Do Not Discount These Wal-Mart Lessons (Part 1)

Howard Scott |

Founder’s career offers examples of business success

PEMBROKE, Mass. — I recently read Sam Walton’s autobiography titled Sam Walton: Made in America. The book was written by the Wal-Mart founder with John Huey, then an editor for the Wall Street Journal, and came out a few months before Walton’s death in 1992.

Now, the Wal-Mart story is a familiar one, but Walton’s career offers not only examples of business success but is inspiring and uplifting. Everyone can learn from the book.

Born in lower-middle-class circumstances in rural Oklahoma, Walton exhibited a strong work ethic and business savvy from a young age, once winning a contest by selling the most newspaper subscriptions.

After graduating from the University of Arkansas and doing military service, he went to work for the Ben Franklin Variety Stores. After a few years, he became a franchiser. With his brother Bud, his retail shop grew, and before long, he was running a multi-store chain. But he disagreed with Franklin management about the future of retailing. He believed the focus should be small-town locations and extreme discounting. He opened the first Wal-Mart store in Rogers, Ark.

In time, Walton had 15 stores. It soon became apparent that he needed a distribution system to expand. In fits and starts, and ultimately aided by operations guru David Glass, he developed a warehouse distribution system cluster approach that has enabled the company to grow.

The dollars-and-cents results over the years speak for themselves:

  • 1960 — 9 stores; $1.4 million in sales; $112,000 in profits.
  • 1970 — 32 stores; $31 million in sales; $1.2 million in profits.
  • 1980 — 276 stores; $1.2 billion in sales; $41 million in profits.
  • 1990 — 1,528 stores; $26 billion in sales; $1 billion in profits.

Of course, today, Wal-Mart is the largest company in America. Its sales figures are really beyond our comprehension. But let’s see what small businesses can learn from this remarkable businessman and his amazing success story.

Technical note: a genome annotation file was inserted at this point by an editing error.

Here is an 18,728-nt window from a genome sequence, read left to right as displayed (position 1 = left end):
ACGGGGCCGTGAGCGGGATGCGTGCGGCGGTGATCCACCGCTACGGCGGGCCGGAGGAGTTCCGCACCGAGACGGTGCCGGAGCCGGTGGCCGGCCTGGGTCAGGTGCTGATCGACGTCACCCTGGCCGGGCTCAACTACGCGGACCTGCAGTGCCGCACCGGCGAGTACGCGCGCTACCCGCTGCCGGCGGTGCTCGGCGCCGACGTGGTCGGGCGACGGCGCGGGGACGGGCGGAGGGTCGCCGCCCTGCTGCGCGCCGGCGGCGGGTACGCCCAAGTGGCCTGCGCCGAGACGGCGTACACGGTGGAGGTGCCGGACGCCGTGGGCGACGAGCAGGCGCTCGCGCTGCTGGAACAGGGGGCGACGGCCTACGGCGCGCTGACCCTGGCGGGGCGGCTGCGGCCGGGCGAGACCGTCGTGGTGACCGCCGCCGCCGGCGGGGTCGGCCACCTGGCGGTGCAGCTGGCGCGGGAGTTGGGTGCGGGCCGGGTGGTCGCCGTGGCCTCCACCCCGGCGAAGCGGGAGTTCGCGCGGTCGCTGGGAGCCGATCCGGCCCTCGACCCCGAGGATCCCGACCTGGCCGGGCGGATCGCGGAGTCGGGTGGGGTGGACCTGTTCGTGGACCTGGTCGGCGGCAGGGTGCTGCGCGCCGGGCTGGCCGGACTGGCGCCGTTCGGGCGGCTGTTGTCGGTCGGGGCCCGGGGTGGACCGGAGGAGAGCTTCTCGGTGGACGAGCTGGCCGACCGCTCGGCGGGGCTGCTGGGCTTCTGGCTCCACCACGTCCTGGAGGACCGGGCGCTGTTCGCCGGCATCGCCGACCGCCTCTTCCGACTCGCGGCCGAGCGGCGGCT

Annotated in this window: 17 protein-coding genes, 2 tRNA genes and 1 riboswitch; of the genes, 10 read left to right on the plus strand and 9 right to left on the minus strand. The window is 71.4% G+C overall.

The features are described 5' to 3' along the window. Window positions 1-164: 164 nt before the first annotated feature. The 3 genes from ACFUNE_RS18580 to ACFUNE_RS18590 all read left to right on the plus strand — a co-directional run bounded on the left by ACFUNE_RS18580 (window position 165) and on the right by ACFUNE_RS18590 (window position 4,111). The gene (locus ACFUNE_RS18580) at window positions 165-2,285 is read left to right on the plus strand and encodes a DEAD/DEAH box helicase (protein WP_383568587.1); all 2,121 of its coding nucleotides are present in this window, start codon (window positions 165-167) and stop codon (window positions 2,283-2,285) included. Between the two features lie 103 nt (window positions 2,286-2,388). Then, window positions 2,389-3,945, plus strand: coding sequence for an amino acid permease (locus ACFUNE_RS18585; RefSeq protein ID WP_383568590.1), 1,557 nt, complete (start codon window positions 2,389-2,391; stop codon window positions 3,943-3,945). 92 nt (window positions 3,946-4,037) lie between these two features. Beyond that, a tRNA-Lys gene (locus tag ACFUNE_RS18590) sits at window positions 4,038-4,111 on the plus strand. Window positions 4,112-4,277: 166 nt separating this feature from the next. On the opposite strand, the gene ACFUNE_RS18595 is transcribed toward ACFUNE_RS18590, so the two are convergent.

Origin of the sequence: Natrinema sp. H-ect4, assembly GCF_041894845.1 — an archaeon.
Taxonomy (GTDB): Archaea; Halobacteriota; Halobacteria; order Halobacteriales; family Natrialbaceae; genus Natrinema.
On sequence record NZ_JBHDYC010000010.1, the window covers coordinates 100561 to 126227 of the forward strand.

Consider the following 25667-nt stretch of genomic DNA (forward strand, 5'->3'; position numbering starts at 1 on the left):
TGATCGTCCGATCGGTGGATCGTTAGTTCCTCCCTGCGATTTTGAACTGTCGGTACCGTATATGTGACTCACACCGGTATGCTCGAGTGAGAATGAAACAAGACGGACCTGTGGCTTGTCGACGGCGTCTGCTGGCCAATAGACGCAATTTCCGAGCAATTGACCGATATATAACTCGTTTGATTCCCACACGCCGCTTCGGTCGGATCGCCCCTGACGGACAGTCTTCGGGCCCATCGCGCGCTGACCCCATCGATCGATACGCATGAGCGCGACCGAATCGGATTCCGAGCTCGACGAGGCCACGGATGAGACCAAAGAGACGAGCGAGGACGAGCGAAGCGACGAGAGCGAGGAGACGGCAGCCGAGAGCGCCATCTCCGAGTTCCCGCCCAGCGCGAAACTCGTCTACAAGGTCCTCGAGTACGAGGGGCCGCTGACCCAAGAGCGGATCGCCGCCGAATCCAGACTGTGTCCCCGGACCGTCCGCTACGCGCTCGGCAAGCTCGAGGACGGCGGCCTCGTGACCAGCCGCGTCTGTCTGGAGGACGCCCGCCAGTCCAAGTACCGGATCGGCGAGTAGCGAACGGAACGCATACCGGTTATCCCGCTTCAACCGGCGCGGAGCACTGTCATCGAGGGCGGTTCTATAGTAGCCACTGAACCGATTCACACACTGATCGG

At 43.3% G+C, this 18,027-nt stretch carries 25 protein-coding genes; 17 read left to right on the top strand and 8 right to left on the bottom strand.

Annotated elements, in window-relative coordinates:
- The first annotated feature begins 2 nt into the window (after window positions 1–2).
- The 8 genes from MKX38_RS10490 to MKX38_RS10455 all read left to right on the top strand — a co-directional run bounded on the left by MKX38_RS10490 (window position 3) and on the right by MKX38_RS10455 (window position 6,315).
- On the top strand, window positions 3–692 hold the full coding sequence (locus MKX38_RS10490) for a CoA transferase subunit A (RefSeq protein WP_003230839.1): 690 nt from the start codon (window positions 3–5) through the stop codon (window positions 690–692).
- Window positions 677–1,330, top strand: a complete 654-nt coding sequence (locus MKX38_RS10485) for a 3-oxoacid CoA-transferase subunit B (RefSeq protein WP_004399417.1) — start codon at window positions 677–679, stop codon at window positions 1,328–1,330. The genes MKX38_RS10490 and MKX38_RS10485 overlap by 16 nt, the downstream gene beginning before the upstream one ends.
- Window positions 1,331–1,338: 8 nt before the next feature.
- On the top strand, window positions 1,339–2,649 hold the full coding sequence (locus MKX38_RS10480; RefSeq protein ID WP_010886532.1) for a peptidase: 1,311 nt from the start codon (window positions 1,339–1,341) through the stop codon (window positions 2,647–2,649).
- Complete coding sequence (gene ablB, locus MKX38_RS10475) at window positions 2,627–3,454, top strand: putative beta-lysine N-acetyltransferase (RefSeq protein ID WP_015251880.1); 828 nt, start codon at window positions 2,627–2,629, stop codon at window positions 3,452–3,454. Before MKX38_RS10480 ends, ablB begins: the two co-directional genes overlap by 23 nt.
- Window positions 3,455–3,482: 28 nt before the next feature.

He started work at 5:30 each morning. His energy level was non-stop, peripatetic. Whenever he found a great bargain, he would make the purchase, and put it out in bins in front of the stores. Increasing sales was his lifeblood. He never stopped trying to get bigger, and he was never satisfied.

Most of us, after a point, become complaisant. I know when I owned my business, years and years ago, I was driven to succeed. I hungered after sales, because every sale was necessary for survival. After a while, every sale was necessary for success. But, at a certain point, I became prideful. I had a good business. I lived a good life. I wanted to increase sales, sure, but I wasn’t hungry for the increase.

LESSON: In your drycleaning business, never rest on your laurels. Always go for more. If you have a busy plant, open a second one, and make that operation successful. When that is successful, build up a specialty such as commercial volume, and add a third plant.


He was not a yeller and screamer. But he was a tight coil of energy, which kept him always on the go and his employees perpetually busy.

For instance, when he set up buyer visits to New York City, Walton and his eight buyers would all sleep in one hotel room to keep costs down. He scheduled both early-morning and after-hours visits with vendors to keep everybody busy from 6 a.m. to 10:30 p.m. His buyers must have come home quite exhausted but filled with pride in all the consummated deals.

LESSON A: Eliminate every unnecessary expense and always try to get costs down. For instance, if your residential route driver has a cell phone that carries $100 monthly charges, seek out less expensive options. Or even better, get a prepaid cell phone at $100 a year.

LESSON B: There is no 9 to 5 for dry cleaners. Your people can work more hours. If there’s work to be done, they can do it. Figure out a way to pay them without creating an elaborate overtime system.

When I owned my business, three or four of us would typically be there until 7 nightly. These weren’t executives, but order processors and salesmen. Since everyone was on salary, I would go around giving a crisp $20 (remember, this was the 1970s) to everyone who worked overtime. Sometimes we went out to share a pizza afterward. My people lived this existence because they were rewarded and knew they were appreciated.


Rather, he was a man in perpetual motion. With enormous growth—often 30-40% annually—Wal-Mart suffered organizational pains. In time, Walton hired Glass and gave him carte blanche to do whatever was needed.

LESSON: Know that you can’t do everything, and that you have weaknesses. Hire good people who complement you (your weaknesses are their strengths and vice versa) and let them run free. If they disappoint you, replace them with another competent manager and give him/her full responsibility. In that way, you’ll wind up with a competent team.

Check back Tuesday for the conclusion!

About the author

Howard Scott

Industry Writer and Drycleaning Consultant

Howard Scott is a former business owner, longtime industry writer and drycleaning consultant. He welcomes questions and comments and can be reached by writing Howard Scott, Dancing Hill, Pembroke, MA 02359; by calling 781-293-9027; or via e-mail at [email protected].


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